HELP WILL GIVE BRAINIEST AND 20 POINTS! DONT ANSWER IF U DONT KNOW6.Would a F22 Aperture create and open DOF or a shallow

HELP WILL GIVE BRAINIEST AND 20 POINTS! DONT ANSWER IF U DONT KNOW 6.Would a F22 Aperture create and open DOF or a shallow DOF? *
• Open DOF
• Shallow DOF
7.Would a F4.0 create an Open DOF or a Shallow DOF? *
• Open DOF
• Shallow DOF
8.1/1000sec is a quick shutter speed. *
• Yes
• No
9,1/20 sec is a slow shutter speed *
• yes
• no

Caleb is writing an argumentative essay about lowering taxes in the United States. He has written the research question: ‘How

1. DrippyGanja says:

what is this

Explanation:

idk lol

2. viktoria1198zz says:

1: it alters the overall amount of light that reaches your camera sensor – and therefore the brightness of your image. In a dark environment – indoors, or at night – you will probably want to select a large aperture to capture as much light as possible

2: Slower shutter speeds like 1/60 second and slower cause a blurring effect. If you want to take a picture using a slow shutter speed, it is best to mount the camera on a tripod and use image stabilization (such as SteadyShot® technology) to reduce the chance of any unwanted camera movement.

3: By using a quick shutter speed, your camera sensor is only exposed to a small fraction of light, resulting in a darker photo. However, shutter speed is not the only variable which affects the brightness of an image. There are also Aperture and ISO, along with the actual brightness of the scene in front of you.

Explanation:

3. jljhenkel says:

Carbon dioxide controls the amount of water vapor in the atmosphere and thus the size of the greenhouse effect. ... This means that Earth's temperature will increase at least another 0.6 degrees Celsius (1 degree Fahrenheit) because of carbon dioxide already in the atmosphere

Explanation:

Iḿ going to do a few that I know okay

4. christabell0303 says:

Which ones do you need answered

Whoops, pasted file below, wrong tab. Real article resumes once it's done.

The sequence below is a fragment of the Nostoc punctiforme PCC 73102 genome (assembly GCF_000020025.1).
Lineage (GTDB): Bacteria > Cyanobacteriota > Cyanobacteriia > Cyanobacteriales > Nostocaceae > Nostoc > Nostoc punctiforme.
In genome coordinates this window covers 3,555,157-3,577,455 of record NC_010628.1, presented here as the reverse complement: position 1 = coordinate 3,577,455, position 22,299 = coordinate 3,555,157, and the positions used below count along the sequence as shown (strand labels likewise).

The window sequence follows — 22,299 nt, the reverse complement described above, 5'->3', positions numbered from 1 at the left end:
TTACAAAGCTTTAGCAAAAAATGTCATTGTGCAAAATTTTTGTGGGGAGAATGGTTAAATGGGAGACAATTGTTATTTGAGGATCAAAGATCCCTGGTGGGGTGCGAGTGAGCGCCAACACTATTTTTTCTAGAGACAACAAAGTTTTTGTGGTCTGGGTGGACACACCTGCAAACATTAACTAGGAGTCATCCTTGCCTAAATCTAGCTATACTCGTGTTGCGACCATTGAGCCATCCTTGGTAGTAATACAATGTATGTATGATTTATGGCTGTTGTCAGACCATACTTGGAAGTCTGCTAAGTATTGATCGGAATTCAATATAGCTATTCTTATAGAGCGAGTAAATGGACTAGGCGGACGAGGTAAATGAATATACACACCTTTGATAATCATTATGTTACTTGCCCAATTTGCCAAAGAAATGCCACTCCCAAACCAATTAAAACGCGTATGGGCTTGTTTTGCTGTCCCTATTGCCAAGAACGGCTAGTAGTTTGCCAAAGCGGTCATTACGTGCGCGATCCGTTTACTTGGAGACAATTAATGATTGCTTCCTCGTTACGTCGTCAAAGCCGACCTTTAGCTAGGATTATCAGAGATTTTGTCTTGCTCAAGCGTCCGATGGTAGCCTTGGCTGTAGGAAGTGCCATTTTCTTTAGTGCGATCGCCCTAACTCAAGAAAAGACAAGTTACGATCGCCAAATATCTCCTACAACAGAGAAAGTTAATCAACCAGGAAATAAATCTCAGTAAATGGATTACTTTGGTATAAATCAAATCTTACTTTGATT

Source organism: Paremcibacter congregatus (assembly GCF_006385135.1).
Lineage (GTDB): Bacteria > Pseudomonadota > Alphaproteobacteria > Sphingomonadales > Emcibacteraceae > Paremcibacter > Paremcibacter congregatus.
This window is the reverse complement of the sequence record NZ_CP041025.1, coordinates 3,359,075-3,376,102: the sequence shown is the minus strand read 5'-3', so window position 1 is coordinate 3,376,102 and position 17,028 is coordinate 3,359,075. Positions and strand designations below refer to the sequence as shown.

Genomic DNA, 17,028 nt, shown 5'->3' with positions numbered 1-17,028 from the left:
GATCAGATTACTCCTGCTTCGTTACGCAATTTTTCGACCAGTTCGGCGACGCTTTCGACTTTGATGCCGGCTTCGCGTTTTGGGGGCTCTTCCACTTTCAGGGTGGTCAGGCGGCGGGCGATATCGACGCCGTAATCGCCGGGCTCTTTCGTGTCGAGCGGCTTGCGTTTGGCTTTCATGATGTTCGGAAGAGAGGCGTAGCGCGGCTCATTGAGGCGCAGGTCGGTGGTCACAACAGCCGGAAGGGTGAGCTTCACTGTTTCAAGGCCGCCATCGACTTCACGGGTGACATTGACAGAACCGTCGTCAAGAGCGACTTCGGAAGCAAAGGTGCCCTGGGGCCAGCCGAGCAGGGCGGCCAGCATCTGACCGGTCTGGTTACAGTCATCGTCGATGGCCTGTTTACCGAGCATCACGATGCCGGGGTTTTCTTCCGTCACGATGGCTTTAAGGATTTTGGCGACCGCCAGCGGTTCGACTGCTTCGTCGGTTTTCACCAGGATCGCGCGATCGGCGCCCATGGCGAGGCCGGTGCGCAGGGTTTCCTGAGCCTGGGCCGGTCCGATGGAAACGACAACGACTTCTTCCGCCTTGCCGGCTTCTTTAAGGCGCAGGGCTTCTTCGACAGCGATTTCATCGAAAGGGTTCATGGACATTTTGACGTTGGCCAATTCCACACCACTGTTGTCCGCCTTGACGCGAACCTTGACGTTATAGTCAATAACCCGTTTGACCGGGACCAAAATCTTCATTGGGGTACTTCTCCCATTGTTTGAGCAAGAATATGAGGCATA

Explanation:

5. volocibel says:

1.As aperture changes in size, it alters the overall amount of light that reaches your camera sensor – and therefore the brightness of your image

2.you can also use it to create the “streaking lights” effect you see with traffic.

3. fast shutter speed creates a shorter exposure

Explanation:

6. jrfranckowiak says:

3. Changing the Aperture changes the amount of light that is able to come through the lens.

4. Slowing your shutter speed creates a blurred effect.

5. Using a quick shutter speed creates a crystal clear photo. The image is still, with no signs of blur.

My dad is a photographer so I know some of this stuff

7. jazzy76783 says:

6. Open

7. Shallow

8. Yes

9. Yes

8. eme05 says:

232

Step-by-step explanation:

I can’t see the full question but if you’re asking how many sandwiches you can make it’s 232

9. anggar20 says:

sorry I m not able to understand ur question

10. timijebs says:

Explanation:

Aperture changes the amount of light that reaches your camera sensor (and therefore your image brightness.

In a dark room, you want to have a large aperture to capture the most light, and on a bright sunny day, you want to have a low aperture to capture less light.

The shutter speed is the length of time that your camera shutter is open, or how long your camera spends taking a photo. The longer your camera shutter is open, the more light gets exposed onto the camera sensor.

Having a slow shutter speed can you help you blur moving objects, like vehicles, flowing water, or other moving subjects. You might also use a slow shutter speed for night sky photography (example attached below).

On the other hand, having a quick shutter speed captures objects as they are at that moment in time, like trying to capture nearly instantaneous photos of fast-moving things such as athletes or a bird in flight (example attached below). A quick shutter speed is also useful in bright light.

$HELP WILL GIVE BRAINIEST AND 20 POINTS! DONT ANSWER IF U DONT KNOW ( answers must be in own words do$
$HELP WILL GIVE BRAINIEST AND 20 POINTS! DONT ANSWER IF U DONT KNOW ( answers must be in own words do$